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        I don’t blame you for saying no but think about how many times you have said no to something new. While you don’t have to do something crazy like jumping out of a plane, its great for your personal growth to do something that makes you uncomfortable. A big part of increasing your mental power is pushing yourself outside of your comfort zone. Living comfortably can keep you from progressing as an individual and living the life you want to live.

        So the next time your friend suggest a new adventure, say yes instead of no. You never know what may happen or who you will meet.

        10. Enjoy the Ride

        It is not about the destination but the journey. All things come to an end. What we will remember most are the hours we put into a new business idea, the time spent with friends that created memories and the struggles faced that have us sitting on top of the world.

        Enjoy the ride folks. You only get to do it once.

        Featured photo credit: Be Strong Like A Spartan Warrior via i.kinja-img.com

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        10 Questions To Ask Yourself If You’re Looking For Your Life’s Purpose 10 Things You Can Do To Increase Your Mental Power These 15 Small Lifestyle Changes Will Improve Your Life Today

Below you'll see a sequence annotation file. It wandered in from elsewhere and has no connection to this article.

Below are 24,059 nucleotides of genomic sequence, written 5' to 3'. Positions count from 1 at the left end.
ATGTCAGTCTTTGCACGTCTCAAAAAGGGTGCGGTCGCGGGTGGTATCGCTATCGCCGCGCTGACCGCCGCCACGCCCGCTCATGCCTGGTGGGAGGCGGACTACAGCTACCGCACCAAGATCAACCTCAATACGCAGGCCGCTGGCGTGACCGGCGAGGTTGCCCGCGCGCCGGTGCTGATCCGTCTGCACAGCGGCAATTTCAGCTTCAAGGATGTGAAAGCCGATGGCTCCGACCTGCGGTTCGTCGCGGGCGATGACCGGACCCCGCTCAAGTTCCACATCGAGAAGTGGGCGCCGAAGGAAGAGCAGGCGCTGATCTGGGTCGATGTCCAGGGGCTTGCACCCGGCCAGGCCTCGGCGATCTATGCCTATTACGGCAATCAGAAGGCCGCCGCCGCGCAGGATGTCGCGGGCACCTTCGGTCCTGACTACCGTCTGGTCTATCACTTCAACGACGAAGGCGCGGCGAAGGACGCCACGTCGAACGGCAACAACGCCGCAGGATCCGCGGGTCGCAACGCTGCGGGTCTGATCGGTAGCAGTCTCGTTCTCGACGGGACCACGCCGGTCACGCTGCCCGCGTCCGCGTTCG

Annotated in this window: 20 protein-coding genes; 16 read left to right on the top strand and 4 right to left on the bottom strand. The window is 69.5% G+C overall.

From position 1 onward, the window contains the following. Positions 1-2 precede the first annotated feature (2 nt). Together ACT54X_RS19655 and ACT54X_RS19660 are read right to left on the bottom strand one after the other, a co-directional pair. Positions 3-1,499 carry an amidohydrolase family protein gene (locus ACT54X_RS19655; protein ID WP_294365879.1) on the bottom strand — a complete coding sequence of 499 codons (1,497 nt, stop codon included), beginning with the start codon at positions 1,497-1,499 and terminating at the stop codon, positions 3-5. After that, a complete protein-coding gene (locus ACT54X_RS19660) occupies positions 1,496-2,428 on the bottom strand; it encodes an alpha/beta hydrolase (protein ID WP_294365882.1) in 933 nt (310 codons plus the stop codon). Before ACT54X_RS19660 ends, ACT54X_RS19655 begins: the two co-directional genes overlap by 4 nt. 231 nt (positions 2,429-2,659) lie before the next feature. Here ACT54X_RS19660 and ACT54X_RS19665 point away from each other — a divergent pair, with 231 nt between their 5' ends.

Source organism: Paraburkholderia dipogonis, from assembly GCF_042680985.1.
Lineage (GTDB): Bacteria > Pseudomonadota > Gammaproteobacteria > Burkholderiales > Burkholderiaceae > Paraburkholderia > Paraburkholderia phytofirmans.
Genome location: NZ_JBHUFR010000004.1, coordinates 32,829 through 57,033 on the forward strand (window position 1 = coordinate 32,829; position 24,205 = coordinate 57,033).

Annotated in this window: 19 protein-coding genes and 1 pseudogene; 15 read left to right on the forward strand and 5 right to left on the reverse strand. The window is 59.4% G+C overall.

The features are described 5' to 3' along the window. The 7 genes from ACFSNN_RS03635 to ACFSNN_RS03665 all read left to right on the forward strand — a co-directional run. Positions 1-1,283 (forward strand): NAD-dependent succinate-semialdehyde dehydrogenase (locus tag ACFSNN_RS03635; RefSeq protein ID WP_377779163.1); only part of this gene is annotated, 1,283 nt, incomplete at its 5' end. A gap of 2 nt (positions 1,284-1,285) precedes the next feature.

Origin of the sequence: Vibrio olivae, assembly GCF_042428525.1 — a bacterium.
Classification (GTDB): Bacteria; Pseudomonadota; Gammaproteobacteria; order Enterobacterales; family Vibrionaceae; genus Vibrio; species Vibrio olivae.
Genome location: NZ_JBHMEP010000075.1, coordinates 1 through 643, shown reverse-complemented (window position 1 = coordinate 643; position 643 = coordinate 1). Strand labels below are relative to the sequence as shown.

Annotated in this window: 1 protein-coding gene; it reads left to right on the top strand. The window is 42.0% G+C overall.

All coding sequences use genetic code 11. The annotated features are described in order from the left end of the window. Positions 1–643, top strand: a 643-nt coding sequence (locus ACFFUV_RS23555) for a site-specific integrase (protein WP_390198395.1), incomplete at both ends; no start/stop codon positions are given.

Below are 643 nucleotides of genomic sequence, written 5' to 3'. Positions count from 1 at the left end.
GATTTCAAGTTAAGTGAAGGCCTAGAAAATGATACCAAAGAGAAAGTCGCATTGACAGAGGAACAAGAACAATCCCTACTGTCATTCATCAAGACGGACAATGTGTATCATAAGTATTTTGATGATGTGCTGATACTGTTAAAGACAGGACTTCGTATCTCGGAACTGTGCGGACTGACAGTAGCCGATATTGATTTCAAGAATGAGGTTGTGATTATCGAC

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        Last Updated on March 14, 2019

        7 Questions to Ask in a Job Interview That Will Impress the Interviewer

        7 Questions to Ask in a Job Interview That Will Impress the Interviewer

        Recruiters might hold thousands of interviews in their careers and a lot of them are reporting the same thing—that most candidates play it safe with the questions they ask, or have no questions to ask in a job interview at all.

        For job applicants, this approach is crazy! This is a job that you’re going to dedicate a lot of hours to and that might have a huge impact on your future career. Don’t throw away the chance to figure out if the position is perfect for you.

        Here are 7 killer questions to ask in a job interview that will both impress your counterpart and give you some really useful insights into whether this job will be a dream … or a nightmare.

        1. What are some challenges I might come up against this role?

        A lesser candidate might ask, “what does a typical day look like in this role?” While this is a perfectly reasonable question to ask in an interview, focusing on potential challenges takes you much further because it indicates that you already are visualizing yourself in the role.